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Fixtures Vs Chattel – What Is The Difference And Why Does It Matter?

With the recent rise of interest rates and the cost-of-living crisis continuing to bite, many are looking to save money in the conveyancing process itself. Particularly, considering ways in which they may reduce their Stamp Duty Land Tax (“SDLT”) liability.

One approach may be to allocate some of the price agreed as a payment for chattels. However, caution should be exercised when taking this course of action and to begin with the distinction between chattels and fixtures must be understood.

What is a Fixture?

Broadly speaking a fixture is an item that is annexed to the property itself. Examples would include fitted kitchen units, cupboards, sinks, agas and wall-mounted ovens, fitted bathroom sanitary ware, central heating systems and intruder alarms. Plants, shrubs and trees can also count as fixtures.

Fixtures are part of the land and payment for these items may be subject to SDLT. The test which HMRC will use to establish if the item is a fixture depends on the degree and purpose of the annexation, with the emphasis being on the purpose of the specific item.

What is a Chattel?

A chattel is a separate item and does not form part of the land. Accordingly, it is not included in the calculation for SDLT liability.

HM Revenue and Customs does not provide a fully comprehensive list of items which they will consider chattels, but examples may include curtains, blinds, free-standing furniture, kitchen white goods (unless integrated), electric and gas fires (provided that can be removed without causing damage to the property), light shades and fittings and plants which are growing in pots or containers.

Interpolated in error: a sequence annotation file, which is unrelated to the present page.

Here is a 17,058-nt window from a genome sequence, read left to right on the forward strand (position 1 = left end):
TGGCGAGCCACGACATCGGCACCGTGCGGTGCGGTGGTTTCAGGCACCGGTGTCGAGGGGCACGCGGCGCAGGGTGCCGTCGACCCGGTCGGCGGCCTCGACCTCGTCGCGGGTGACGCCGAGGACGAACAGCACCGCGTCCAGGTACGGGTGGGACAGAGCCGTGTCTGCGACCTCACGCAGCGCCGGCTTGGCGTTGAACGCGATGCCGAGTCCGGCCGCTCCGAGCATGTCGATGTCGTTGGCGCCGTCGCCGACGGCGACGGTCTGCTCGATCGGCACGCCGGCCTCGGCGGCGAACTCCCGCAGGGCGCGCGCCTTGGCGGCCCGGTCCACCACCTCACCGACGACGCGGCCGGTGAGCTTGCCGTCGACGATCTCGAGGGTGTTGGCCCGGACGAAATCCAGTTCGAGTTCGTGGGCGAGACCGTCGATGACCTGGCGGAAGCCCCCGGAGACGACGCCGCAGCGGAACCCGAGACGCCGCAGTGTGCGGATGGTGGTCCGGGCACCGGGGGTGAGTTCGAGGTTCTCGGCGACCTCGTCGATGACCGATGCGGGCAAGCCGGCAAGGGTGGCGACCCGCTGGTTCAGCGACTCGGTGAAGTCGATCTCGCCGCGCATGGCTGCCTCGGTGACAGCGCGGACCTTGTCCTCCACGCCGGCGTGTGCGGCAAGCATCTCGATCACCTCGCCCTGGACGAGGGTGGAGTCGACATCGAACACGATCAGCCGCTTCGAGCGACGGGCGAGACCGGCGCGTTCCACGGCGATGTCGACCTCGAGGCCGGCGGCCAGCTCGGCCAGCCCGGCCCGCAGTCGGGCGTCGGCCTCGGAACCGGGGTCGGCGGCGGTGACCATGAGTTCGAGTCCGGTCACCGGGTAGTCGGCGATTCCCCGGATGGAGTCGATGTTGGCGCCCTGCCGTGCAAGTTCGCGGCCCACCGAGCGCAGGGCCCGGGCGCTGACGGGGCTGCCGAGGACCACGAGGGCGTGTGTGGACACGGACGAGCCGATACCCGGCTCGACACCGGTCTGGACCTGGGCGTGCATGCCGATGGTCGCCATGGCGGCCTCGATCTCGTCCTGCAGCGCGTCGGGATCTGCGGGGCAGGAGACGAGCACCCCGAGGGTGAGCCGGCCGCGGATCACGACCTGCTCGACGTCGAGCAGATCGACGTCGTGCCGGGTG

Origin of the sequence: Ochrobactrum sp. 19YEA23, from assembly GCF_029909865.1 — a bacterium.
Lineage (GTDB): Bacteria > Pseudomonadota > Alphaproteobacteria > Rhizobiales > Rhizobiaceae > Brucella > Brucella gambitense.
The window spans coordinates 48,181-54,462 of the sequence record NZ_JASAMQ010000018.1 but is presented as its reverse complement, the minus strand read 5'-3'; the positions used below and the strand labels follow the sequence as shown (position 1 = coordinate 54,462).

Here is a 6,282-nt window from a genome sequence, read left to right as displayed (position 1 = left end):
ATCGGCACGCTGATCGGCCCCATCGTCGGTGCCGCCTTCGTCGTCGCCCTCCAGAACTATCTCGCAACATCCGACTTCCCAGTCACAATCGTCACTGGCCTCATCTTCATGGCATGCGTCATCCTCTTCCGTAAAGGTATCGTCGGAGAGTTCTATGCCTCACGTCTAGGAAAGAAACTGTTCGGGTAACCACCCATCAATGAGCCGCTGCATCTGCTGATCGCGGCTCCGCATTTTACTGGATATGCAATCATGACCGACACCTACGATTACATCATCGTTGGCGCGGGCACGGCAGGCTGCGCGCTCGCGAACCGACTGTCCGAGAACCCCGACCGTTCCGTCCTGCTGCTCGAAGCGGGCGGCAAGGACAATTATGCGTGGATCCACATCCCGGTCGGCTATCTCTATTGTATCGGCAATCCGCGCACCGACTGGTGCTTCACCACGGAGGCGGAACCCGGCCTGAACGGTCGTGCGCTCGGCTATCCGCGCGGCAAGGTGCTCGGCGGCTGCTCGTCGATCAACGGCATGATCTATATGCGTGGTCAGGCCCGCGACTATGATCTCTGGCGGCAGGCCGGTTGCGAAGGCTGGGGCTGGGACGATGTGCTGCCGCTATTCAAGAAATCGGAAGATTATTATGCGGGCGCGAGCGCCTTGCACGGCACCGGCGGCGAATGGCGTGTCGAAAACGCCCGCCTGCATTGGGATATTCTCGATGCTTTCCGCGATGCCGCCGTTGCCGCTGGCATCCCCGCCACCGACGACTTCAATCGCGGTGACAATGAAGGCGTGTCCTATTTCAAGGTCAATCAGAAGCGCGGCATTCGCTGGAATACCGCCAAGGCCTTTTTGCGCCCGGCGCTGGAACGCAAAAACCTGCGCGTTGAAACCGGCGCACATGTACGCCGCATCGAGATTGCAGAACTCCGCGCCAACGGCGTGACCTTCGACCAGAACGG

However, tempting it may be to pay over the odds for the seller’s chattels, this should not be attempted as only the fair-value of the chattels may be deducted from the purchase price and apportioned on a ‘just and reasonable basis’. A detailed list must be prepared and agreed between the parties, and it may be useful to obtain comparable evidence, for example, what is the going rate for a second-hand washing machine, if HM Revenue and Custom investigate the transactions. For more unique pieces, such as works of art, it would be advisable to get a valuation from qualified professional.

SDLT and potential issues

SDLT is a self-assessed tax and an increasingly complex area. Ultimately, the buyer is responsible for ensuring the accurate completion of the return and that if there is any part of the property purchase price apportioned to chattels that is ‘just and reasonable’.

HM Revenue and Customs are entitled to enquire into the accuracy of any return, investigate apportionments and establish if the items were in fact chattels. Over-valuation of chattels is a fraud which may render a buyer liable to criminal sanctions. It may also make the contract between the buyer and the seller unenforceable.

In the Conveyancing Process

You may consider taking advice from a tax specialist if you are looking to purchase items from the seller. In any event, you should discuss the issue with your conveyancer early in the transaction to avoid delays.